Jeff: Great fighting. Incredible fighting. The moves have gotten even better. "Orc Hewer." "The Final Judgment." "Balrog's Gambit." I just cut that Orc's throat -- I think. I'm having a hard time, in the fray, figuring out who I am.
Tom: You're the guy I'm saving from Orcs by filling them with arrows. I also note that your time-tested inability to follow a goddamned map remains as indestructible as Mithril.
Jeff: I've told you before, your TV's too small.
Tom: It's not small. That's a ladder. You climb up it.
Jeff: We're now fighting Tolkien's oliphaunts on the Pelennor Fields.
Tom: This is spectacular. I may have an orgasm. I'm not kidding.
Jeff: Notice how much smoother the animation is. All I can think about is the poor guy with Ping-Pong balls all over his body running around a studio while they digitally mapped out his movements.
Tom: Which would explain my constant need to save you from Nazgul. Too bad you can't pick Merry and Pippin. You'd be perfect as them.
Jeff: I'm abandoning you at the Black Gate.
"True Crime: Streets of L.A." (Activision)
Tom: This is yet another of the rapidly multiplying "Grand Theft Auto" clones in which one cruises around a lavishly mapped city stealing cars and doing little missions, and for which name actors provide the voices. In "True Crime's" case, Christopher Walken and Gary Oldman. Now, I had a basic moral problem with "Grand Theft Auto: Vice City" -- until, that is, I finally played it. I realized how much goofy joy went into the game. The 1980s soundtrack was wonderful. It was hard to take drive-by shootings and assassinating cops too seriously when you're doing it to a Flock of Seagulls song.
Jeff: "True Crime" looks better than "Vice City," and the map of Los Angeles is huge and faithfully rendered. I just drove past my friend Annie's house in West Hollywood!
Tom: The plot follows one Nick Kang, lately of the LAPD's Elite Operation Division, now on indefinite suspension "due to repeated incidents of excessive force."
Jeff: What I like about "True Crime" is the expansiveness of the story line. Your actions drive the story. If you behave like a "bad" cop and beat up innocent people and shoot criminals rather than arrest them, the story changes. If you manage to do your missions without hurting innocent people, the story changes again. This "good cop"-"bad cop" status is monitored by a clever yin-yang meter.
Tom: You're a lot more into this game than I am.
Jeff: I am, but I have one big problem: You can't change the radio stations, like you could in "GTA," and it doesn't have any of the well-written and often really funny radio bits. But the gameplay is fantastic, and the cinematic cut-scenes look much better than those of most of these games. I also like how the action alternates between a fairly intense one-on-one fighting mode -- far better than "GTA's" -- and the more basic drive-around-solving-crimes mode. Los Angeles seems suspiciously light on traffic, however.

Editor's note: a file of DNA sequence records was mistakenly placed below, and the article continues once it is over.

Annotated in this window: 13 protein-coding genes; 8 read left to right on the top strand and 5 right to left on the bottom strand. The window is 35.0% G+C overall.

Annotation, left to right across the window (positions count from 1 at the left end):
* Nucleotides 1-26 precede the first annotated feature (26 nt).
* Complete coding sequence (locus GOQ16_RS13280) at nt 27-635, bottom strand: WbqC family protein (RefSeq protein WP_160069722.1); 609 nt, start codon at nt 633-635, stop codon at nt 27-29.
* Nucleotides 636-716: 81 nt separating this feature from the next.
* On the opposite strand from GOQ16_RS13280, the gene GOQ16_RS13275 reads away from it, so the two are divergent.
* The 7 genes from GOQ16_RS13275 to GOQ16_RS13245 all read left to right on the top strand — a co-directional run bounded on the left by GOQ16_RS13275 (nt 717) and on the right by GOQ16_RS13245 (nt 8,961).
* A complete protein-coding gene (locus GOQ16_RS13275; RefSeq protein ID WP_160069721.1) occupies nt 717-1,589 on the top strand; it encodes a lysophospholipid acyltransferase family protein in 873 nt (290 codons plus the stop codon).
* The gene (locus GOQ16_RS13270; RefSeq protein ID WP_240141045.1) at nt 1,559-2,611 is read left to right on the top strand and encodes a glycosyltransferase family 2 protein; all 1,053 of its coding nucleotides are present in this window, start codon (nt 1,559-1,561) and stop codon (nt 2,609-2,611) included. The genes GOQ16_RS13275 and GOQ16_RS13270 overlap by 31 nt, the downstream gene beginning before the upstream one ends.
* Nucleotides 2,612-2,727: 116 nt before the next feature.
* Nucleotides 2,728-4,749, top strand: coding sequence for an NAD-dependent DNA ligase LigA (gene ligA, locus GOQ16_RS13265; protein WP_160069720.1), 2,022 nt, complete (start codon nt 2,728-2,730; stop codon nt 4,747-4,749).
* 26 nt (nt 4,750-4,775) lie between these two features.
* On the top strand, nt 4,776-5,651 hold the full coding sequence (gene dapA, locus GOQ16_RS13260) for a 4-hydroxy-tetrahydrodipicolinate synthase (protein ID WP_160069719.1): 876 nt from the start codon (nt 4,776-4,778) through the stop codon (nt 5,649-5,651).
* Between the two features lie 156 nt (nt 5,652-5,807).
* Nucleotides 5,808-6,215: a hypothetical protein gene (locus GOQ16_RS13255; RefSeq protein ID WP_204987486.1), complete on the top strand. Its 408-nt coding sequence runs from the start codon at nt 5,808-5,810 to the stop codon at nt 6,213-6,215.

Tom: It still takes forever to drive anywhere. There are almost too many places to visit. The sheer number of missions is extraordinary.
Jeff: The little touches are nice. You can frisk random civilians looking for drugs, and an inordinate number of putatively law-abiding Los Angelenos seem to be packing heat. Frisk the wrong person, and you're in a gun battle. And when you gun down a criminal, "Crime Fully Resolved" appears on the screen. I seem to be having a difficult time maintaining my "good cop" status, which raises the question: Has Activision really addressed the basic moral problem of "GTA" by allowing you to be a crooked cop instead of an honest thug?
Tom: Where's Peter Singer when you need him?
"Max Payne 2: The Fall of Max Payne" (Rockstar)
Jeff: I love Max Payne.
Tom: He of the stiff leather trench coat and Raymond Chandler-esque delivery.
Jeff: It's hilariously bad writing, but it's brilliant: "They were all dead. Love kills. Did I love her? Was there a choice? The past is a gaping hole."
Tom: Max Payne is your basic renegade cop with a slaughtered family, a price on his head, and an alarming painkiller-addiction problem.
Jeff: That was the best thing about Max Payne. The way you got your health back was by finding painkillers. This made scenes of Max rummaging through criminals' medicine cabinets especially poignant.
Tom: I actually attributed all of the first Max Payne to an extended, painkiller-induced hallucination. I don't even believe he's a cop. He's just some mook from Great Neck.
Jeff: As I keep saying, the cut-scenes of these highly narrative-based games always have problems. The voice acting may be excellent, but they're often clumsily animated and way, way too elaborate. Witness "The Getaway." The creators of Max Payne have stepped around all this by making its intersticial sequences comic-book-panel-style art. Max, I am here to say, has a lot of style.
Tom: And this new "bullet-cam" gives it more head shots than a 17-year-old model.